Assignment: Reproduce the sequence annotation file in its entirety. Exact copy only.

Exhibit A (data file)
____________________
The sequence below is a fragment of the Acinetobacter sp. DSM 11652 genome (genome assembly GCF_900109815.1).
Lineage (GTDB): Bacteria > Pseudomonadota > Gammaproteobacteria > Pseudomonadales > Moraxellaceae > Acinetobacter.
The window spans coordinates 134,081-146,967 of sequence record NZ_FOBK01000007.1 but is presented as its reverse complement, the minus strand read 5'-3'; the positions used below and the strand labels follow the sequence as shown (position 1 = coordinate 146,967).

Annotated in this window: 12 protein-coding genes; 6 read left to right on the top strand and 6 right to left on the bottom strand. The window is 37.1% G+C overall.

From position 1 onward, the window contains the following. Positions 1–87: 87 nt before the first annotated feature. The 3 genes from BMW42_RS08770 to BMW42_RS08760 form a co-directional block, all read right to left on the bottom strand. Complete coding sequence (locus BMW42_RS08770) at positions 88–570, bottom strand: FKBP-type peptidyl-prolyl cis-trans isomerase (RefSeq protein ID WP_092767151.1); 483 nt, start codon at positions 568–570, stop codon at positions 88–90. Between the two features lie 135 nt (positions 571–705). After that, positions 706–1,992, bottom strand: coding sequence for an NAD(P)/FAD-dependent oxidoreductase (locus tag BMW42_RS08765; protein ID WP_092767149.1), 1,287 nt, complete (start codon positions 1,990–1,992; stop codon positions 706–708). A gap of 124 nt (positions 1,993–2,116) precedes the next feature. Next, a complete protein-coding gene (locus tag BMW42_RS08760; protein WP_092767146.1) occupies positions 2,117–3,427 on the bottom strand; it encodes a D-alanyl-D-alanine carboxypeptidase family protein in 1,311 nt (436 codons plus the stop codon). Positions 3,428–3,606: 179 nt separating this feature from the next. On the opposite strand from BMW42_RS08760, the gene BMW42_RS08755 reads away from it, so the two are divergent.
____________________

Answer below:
The sequence below is a fragment of the Acinetobacter sp. DSM 11652 genome (genome assembly GCF_900109815.1).
Lineage (GTDB): Bacteria > Pseudomonadota > Gammaproteobacteria > Pseudomonadales > Moraxellaceae > Acinetobacter.
The window spans coordinates 134,081-146,967 of sequence record NZ_FOBK01000007.1 but is presented as its reverse complement, the minus strand read 5'-3'; the positions used below and the strand labels follow the sequence as shown (position 1 = coordinate 146,967).

Annotated in this window: 12 protein-coding genes; 6 read left to right on the top strand and 6 right to left on the bottom strand. The window is 37.1% G+C overall.

From position 1 onward, the window contains the following. Positions 1–87: 87 nt before the first annotated feature. The 3 genes from BMW42_RS08770 to BMW42_RS08760 form a co-directional block, all read right to left on the bottom strand. Complete coding sequence (locus BMW42_RS08770) at positions 88–570, bottom strand: FKBP-type peptidyl-prolyl cis-trans isomerase (RefSeq protein ID WP_092767151.1); 483 nt, start codon at positions 568–570, stop codon at positions 88–90. Between the two features lie 135 nt (positions 571–705). After that, positions 706–1,992, bottom strand: coding sequence for an NAD(P)/FAD-dependent oxidoreductase (locus tag BMW42_RS08765; protein ID WP_092767149.1), 1,287 nt, complete (start codon positions 1,990–1,992; stop codon positions 706–708). A gap of 124 nt (positions 1,993–2,116) precedes the next feature. Next, a complete protein-coding gene (locus tag BMW42_RS08760; protein WP_092767146.1) occupies positions 2,117–3,427 on the bottom strand; it encodes a D-alanyl-D-alanine carboxypeptidase family protein in 1,311 nt (436 codons plus the stop codon). Positions 3,428–3,606: 179 nt separating this feature from the next. On the opposite strand from BMW42_RS08760, the gene BMW42_RS08755 reads away from it, so the two are divergent.